It was never going to be anybody else. With all due respect to Andrew Cogliano and Derek Ryan, there was simply no chance that Craig Anderson was going to be leaving Las Vegas without the 2017 Masterton Trophy, the award given to the player who best exemplifies the qualities of perseverance, sportsmanship, and dedication to hockey. Playing in 40 games this past season at the age of 35, Anderson compiled a record of 25-11-4 with a 2.28 goals against average, an impressive .926 save percentage and five shutouts. No shutout was bigger for Anderson, however, than the one he recorded on Oct. 30 against the Edmonton Oilers when he recorded 37 saves in a 2-0 win.
Craig Anderson wins Bill Masterton Memorial Trophy.
— Bob McKenzie (@TSNBobMcKenzie) June 22, 2017
Just a few days earlier, Anderson’s wife Nicholle told him “your team needs you” when Senators’ backup goalie Andrew Hammond went down with a lower-body injury against the Calgary Flames on Oct 28. Anderson was missing from the Senators due to the fact that he took several leaves of absence to spend time with his wife who was diagnosed with a rare form of throat cancer earlier in the month of October. The entire hockey community got behind Anderson this past season, regardless of their allegiance to a team. When he returned to shutout the Oilers that night, the entire crowd in Edmonton gave him a standing ovation as Anderson was awarded the game’s First Star.
Looking at the Runner-Ups
When thinking of Andrew Cogliano, it’s impossible to not also think of the title “Ironman.” This is the fourth time in his six seasons as a member of the Anaheim Ducks that Cogliano has been nominated for the Masterton Trophy and it really isn’t hard to see the reason behind it. Playing in all 82 games last season with the Ducks, Cogliano recorded 16 goals and 35 points. That in itself isn’t impressive. The fact hat Cogliano has yet to miss a game since making his debut with the Edmonton Oilers in the 2007-08 season is what earned Cogliano this nomination and finalist nod. Playing in 786 consecutive games and counting, only one player in history has played in more consecutive games to start a career, and that record is held by the all-time ironman himself, Doug Jarvis who played in 964 consecutive games from 1975-88. Cogliano’s current streak is the fourth-longest in NHL history and is the definition of perseverance and commitment to hockey.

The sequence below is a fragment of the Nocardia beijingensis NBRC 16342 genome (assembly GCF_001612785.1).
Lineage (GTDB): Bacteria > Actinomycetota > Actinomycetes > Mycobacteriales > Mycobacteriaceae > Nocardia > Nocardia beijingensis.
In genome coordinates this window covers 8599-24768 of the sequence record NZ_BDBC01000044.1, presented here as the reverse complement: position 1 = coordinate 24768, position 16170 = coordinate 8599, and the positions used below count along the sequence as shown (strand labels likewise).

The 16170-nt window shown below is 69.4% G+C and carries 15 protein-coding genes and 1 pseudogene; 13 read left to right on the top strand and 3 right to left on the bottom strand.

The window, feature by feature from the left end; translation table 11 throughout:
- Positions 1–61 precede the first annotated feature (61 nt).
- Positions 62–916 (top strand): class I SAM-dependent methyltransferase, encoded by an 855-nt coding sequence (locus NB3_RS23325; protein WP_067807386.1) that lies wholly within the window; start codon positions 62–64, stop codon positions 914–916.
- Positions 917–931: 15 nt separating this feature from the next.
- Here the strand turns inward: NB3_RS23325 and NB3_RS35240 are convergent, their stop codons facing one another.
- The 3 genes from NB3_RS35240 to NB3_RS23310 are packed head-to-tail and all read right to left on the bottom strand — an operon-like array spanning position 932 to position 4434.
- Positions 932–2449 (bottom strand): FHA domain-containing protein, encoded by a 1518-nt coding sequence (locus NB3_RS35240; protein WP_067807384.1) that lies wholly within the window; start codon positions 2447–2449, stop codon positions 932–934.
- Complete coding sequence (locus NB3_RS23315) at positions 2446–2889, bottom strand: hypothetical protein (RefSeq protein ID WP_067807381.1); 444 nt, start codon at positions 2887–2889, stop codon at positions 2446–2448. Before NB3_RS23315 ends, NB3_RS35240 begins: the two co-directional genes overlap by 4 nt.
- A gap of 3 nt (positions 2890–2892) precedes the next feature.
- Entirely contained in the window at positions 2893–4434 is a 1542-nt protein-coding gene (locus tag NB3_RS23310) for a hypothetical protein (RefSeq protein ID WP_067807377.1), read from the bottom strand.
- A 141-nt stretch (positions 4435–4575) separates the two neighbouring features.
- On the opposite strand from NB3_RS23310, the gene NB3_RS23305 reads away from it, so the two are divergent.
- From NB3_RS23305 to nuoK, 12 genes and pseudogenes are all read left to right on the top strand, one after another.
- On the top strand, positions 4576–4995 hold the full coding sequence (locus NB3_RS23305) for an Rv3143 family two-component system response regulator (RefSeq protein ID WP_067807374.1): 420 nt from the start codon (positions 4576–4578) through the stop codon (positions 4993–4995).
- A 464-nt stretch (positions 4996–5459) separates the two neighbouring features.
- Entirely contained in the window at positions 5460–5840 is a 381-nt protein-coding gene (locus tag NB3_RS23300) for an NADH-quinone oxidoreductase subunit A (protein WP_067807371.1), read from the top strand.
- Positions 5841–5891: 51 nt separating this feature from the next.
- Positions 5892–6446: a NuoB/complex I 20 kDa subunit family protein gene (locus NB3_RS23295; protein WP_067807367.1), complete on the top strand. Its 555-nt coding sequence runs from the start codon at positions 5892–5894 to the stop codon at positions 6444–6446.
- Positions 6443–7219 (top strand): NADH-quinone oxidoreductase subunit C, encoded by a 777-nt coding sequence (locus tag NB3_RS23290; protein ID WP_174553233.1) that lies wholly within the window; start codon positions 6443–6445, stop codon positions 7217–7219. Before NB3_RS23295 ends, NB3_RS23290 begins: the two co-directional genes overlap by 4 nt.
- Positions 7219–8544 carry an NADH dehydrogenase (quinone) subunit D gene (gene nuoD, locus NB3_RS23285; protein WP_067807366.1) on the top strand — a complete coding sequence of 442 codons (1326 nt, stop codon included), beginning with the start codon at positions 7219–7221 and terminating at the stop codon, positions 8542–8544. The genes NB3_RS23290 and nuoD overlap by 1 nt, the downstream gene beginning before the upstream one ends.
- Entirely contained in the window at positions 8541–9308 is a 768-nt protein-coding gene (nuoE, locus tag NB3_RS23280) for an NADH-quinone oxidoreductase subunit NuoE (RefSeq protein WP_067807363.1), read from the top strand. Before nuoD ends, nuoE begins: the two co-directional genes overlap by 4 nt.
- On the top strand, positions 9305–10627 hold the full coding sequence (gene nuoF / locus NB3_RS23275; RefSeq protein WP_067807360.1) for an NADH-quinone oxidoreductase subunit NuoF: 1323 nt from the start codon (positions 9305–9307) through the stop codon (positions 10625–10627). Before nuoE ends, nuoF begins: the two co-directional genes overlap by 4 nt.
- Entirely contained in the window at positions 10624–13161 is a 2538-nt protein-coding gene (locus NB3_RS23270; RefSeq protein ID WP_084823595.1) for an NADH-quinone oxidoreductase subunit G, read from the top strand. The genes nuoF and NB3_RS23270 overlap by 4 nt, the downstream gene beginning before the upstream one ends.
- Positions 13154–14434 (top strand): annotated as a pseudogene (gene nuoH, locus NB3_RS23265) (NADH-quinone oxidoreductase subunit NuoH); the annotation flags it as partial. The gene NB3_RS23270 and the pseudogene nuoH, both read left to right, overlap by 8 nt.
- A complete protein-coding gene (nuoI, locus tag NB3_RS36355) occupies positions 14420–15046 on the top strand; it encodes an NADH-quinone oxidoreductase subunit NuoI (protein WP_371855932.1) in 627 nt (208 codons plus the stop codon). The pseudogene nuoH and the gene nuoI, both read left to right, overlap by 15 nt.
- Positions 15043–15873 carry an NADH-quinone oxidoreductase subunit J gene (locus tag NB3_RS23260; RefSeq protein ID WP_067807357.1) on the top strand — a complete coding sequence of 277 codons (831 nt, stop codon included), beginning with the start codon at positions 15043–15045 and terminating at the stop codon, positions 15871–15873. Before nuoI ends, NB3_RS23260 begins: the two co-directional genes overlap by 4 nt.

Ryan’s story is a slightly different one to that of Cogliano. While Cogliano has been a mainstay in an NHL lineup his entire career, it took Ryan nearly 30 years to finally make the jump to the NHL as a regular player this season. With 11 goals and 29 points in 67 games, including three game-winning goals, Ryan made his mark with the Hurricanes after a long journey to make it to the pros. Playing three full seasons with the Spokane Chiefs of the WHL, Ryan didn’t get drafted. He went to the University of Alberta for four seasons before playing overseas in Europe for four seasons. In Jun 2015, he signed a contract to with the Hurricanes and joined their AHL club in Charlotte. In the 2015-16 season, Ryan played in six NHL games. To start this past season, Ryan played in the AHL before joining the NHL club and becoming the older player in franchise history to score a goal at the age of 29 years and 63 days old.